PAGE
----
Do Resident Physicians Agree with LTBI Treatment Guidelines?
Methods: We surveyed internal medicine residents from an single academic medical center regarding their personal history of LTBI, as well as their attitudes towards LTBI diagnosis and treatment in their patients. We queried country of birth, year of birth, and country of medical school training. The BCG World Atlas (www.bcgatlas.org) was used to ascertain the personal history of BCG vaccination for all respondents, based on country and year of birth.
Results: 37 of 60 residents (62%) responded to the survey. Among 23 respondents born outside the U.S., 18 (78%) were assigned a history of BCG vaccination. There were 6 respondents with a personal history of LTBI, and 2 of 6 (33%) reported completing treatment. One respondent had a personal history of pulmonary TB. Among 30 respondents without a history of LTBI, 22 (73%) would accept LTBI treatment based on a positive TST, while 26 (87%) would accept treatment based on a positive IGRA (p=0.2). Overall, 17 of 37 respondents (46%) would recommend LTBI treatment for a BCG-vaccinated individual with a first-ever positive TST, increasing to 86% (32/37) for a first-ever positive IGRA in a BCG-vaccinated individual (p<0.01). In contrast, there was no difference in attitudes towards treating a converted TST (32/37, 86%) or IGRA (33/37, 89%) in BCG-vaccinated individuals. Contrary to our hypothesis, we did not find a significant relationship between a resident physician’s personal history of BCG vaccination and LTBI treatment attitudes.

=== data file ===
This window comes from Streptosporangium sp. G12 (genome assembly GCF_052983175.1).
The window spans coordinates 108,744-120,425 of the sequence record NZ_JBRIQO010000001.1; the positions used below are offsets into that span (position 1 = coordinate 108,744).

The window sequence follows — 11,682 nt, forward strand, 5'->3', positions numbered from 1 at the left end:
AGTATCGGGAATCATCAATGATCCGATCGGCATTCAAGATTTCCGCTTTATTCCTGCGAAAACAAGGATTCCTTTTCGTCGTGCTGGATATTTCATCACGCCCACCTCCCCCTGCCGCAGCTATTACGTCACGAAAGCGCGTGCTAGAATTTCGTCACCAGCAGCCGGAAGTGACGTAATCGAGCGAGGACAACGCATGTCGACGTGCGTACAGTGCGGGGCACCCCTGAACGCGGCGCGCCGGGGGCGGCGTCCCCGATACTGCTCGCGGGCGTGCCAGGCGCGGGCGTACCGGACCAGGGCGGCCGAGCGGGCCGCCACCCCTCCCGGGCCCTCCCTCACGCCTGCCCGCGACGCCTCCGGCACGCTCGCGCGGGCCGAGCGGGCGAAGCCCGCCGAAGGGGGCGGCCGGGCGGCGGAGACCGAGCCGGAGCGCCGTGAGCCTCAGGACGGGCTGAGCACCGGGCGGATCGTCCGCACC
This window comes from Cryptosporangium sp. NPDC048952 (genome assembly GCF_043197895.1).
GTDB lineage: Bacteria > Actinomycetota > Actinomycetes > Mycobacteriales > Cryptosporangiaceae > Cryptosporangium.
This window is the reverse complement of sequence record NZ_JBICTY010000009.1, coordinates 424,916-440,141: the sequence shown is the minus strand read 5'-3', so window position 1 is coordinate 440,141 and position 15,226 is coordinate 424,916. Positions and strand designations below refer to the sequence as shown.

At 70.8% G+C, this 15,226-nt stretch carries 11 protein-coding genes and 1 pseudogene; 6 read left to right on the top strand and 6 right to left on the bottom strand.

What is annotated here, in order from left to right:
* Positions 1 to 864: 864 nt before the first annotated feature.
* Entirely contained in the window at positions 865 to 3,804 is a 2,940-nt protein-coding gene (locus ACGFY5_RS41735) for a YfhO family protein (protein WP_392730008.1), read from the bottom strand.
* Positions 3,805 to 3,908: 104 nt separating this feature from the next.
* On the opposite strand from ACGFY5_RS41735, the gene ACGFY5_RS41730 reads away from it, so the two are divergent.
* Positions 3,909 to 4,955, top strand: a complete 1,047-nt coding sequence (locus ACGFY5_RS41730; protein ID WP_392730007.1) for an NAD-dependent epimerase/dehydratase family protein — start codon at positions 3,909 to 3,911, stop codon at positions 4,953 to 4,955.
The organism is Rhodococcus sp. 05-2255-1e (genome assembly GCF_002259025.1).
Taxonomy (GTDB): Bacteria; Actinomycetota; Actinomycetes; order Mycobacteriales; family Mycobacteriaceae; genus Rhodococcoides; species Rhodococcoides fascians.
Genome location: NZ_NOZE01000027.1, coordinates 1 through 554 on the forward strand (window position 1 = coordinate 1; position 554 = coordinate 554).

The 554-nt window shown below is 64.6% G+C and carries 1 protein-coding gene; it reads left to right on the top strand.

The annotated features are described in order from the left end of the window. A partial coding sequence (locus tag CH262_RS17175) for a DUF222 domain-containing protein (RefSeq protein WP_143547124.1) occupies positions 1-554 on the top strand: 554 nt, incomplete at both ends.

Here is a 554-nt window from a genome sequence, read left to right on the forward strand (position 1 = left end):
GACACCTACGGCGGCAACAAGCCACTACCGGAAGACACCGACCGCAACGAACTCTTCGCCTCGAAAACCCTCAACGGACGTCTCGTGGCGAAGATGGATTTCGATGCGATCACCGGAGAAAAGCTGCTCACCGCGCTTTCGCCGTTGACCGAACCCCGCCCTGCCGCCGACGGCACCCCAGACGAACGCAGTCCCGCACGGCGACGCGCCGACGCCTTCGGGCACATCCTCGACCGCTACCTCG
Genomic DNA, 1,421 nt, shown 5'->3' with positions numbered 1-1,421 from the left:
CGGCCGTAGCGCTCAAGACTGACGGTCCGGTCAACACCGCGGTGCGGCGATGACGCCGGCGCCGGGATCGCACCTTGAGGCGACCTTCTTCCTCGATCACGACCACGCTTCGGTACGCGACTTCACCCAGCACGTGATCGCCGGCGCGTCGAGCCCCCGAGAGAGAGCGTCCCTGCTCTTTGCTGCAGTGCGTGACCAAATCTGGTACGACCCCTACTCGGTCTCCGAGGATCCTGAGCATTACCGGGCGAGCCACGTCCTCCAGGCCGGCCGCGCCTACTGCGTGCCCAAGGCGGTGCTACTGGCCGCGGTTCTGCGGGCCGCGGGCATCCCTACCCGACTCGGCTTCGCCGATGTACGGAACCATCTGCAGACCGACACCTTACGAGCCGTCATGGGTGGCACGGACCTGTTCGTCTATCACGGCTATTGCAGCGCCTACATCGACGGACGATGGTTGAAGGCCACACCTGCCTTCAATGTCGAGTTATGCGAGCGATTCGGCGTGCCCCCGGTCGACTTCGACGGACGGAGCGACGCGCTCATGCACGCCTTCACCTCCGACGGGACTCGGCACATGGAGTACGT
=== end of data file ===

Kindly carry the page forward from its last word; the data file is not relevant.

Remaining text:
Conclusion: A resident’s personal history of BCG vaccination was not associated with acceptance of LTBI treatment in their patients. Further work is needed to define both the cultural and educational factors that motivate attitudes towards LTBI treatment among resident physicians.
A. Headly, None
D. R. Linkin, None
C. Vinnard, None